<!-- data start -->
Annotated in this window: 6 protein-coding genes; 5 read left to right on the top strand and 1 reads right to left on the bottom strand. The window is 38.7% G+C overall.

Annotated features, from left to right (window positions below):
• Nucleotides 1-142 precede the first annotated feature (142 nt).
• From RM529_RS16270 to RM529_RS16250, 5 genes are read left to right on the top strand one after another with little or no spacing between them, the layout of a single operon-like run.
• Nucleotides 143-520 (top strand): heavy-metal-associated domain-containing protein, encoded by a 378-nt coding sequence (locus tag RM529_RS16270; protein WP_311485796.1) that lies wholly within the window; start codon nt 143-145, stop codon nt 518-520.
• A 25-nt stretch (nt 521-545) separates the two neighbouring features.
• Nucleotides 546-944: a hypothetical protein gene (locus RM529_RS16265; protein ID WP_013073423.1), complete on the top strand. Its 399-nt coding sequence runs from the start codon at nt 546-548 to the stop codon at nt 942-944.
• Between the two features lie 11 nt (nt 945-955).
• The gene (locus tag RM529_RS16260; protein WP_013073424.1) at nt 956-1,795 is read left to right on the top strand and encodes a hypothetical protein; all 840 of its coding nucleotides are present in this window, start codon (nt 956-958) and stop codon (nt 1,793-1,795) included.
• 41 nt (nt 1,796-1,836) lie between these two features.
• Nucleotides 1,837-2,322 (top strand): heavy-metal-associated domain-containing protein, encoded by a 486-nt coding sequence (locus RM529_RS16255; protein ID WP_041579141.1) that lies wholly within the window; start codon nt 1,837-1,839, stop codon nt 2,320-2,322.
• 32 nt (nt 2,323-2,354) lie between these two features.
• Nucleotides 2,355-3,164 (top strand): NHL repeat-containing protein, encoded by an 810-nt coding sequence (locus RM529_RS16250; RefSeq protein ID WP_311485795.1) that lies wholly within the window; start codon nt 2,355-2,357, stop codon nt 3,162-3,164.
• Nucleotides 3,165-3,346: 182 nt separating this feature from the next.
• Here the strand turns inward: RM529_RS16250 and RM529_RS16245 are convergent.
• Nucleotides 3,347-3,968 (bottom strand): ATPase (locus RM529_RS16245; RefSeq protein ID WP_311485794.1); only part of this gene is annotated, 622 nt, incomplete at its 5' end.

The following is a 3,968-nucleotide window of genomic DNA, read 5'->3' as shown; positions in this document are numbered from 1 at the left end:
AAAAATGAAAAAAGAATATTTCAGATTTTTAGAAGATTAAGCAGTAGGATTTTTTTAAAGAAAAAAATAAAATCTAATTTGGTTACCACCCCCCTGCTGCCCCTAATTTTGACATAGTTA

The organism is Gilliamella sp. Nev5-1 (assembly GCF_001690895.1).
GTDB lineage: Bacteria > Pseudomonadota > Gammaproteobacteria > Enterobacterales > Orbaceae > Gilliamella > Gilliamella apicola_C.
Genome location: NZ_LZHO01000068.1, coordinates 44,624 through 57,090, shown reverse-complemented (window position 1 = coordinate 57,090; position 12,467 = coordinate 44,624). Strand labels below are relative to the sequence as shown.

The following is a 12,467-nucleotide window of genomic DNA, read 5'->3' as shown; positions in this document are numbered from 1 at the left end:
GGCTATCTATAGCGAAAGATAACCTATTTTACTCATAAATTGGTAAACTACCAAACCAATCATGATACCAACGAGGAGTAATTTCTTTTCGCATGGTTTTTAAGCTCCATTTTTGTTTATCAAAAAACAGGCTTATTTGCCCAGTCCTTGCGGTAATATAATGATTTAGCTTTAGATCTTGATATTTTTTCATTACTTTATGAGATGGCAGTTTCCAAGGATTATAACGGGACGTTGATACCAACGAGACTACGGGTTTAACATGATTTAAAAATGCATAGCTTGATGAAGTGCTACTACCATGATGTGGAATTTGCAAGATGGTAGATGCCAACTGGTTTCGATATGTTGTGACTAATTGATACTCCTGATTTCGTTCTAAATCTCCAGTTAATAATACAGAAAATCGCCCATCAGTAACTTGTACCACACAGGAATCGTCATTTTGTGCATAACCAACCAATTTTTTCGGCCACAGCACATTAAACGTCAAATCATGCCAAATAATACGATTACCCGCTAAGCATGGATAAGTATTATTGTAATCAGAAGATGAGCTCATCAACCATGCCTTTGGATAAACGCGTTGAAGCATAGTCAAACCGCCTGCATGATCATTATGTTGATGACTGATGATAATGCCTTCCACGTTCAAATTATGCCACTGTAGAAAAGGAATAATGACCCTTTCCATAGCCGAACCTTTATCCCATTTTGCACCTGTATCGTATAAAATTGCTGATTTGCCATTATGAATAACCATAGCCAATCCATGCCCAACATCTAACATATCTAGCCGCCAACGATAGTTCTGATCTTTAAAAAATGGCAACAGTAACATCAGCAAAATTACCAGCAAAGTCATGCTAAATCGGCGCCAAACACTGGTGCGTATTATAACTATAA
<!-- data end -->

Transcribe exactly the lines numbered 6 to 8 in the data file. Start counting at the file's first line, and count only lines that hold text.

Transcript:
• A 25-nt stretch (nt 521-545) separates the two neighbouring features.
• Nucleotides 546-944: a hypothetical protein gene (locus RM529_RS16265; protein ID WP_013073423.1), complete on the top strand. Its 399-nt coding sequence runs from the start codon at nt 546-548 to the stop codon at nt 942-944.
• Between the two features lie 11 nt (nt 945-955).